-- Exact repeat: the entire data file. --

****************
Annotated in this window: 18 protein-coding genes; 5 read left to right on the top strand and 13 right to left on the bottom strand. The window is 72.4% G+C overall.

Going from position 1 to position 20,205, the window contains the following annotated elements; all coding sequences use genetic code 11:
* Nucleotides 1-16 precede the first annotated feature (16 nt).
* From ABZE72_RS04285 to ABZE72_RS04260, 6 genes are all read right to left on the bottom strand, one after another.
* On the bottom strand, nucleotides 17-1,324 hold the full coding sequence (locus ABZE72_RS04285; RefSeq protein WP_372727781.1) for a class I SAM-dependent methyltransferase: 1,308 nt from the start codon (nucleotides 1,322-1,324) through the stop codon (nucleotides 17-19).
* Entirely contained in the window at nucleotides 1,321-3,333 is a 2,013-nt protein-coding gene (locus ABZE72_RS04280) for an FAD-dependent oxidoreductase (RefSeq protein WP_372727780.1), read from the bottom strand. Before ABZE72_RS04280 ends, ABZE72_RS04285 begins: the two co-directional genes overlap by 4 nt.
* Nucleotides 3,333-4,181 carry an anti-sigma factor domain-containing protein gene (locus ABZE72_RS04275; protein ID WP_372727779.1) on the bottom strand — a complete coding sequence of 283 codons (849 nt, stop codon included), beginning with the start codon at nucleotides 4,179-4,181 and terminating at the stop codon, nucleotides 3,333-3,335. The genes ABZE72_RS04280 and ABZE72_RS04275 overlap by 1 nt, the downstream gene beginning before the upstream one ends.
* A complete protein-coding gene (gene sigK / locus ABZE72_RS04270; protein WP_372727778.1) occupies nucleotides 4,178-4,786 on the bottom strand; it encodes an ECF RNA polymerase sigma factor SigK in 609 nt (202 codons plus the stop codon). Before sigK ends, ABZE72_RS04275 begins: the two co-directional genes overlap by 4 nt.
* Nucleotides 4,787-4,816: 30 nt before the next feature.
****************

Annotated in this window: 18 protein-coding genes; 5 read left to right on the top strand and 13 right to left on the bottom strand. The window is 72.4% G+C overall.

Going from position 1 to position 20,205, the window contains the following annotated elements; all coding sequences use genetic code 11:
* Nucleotides 1-16 precede the first annotated feature (16 nt).
* From ABZE72_RS04285 to ABZE72_RS04260, 6 genes are all read right to left on the bottom strand, one after another.
* On the bottom strand, nucleotides 17-1,324 hold the full coding sequence (locus ABZE72_RS04285; RefSeq protein WP_372727781.1) for a class I SAM-dependent methyltransferase: 1,308 nt from the start codon (nucleotides 1,322-1,324) through the stop codon (nucleotides 17-19).
* Entirely contained in the window at nucleotides 1,321-3,333 is a 2,013-nt protein-coding gene (locus ABZE72_RS04280) for an FAD-dependent oxidoreductase (RefSeq protein WP_372727780.1), read from the bottom strand. Before ABZE72_RS04280 ends, ABZE72_RS04285 begins: the two co-directional genes overlap by 4 nt.
* Nucleotides 3,333-4,181 carry an anti-sigma factor domain-containing protein gene (locus ABZE72_RS04275; protein ID WP_372727779.1) on the bottom strand — a complete coding sequence of 283 codons (849 nt, stop codon included), beginning with the start codon at nucleotides 4,179-4,181 and terminating at the stop codon, nucleotides 3,333-3,335. The genes ABZE72_RS04280 and ABZE72_RS04275 overlap by 1 nt, the downstream gene beginning before the upstream one ends.
* A complete protein-coding gene (gene sigK / locus ABZE72_RS04270; protein WP_372727778.1) occupies nucleotides 4,178-4,786 on the bottom strand; it encodes an ECF RNA polymerase sigma factor SigK in 609 nt (202 codons plus the stop codon). Before sigK ends, ABZE72_RS04275 begins: the two co-directional genes overlap by 4 nt.
* Nucleotides 4,787-4,816: 30 nt before the next feature.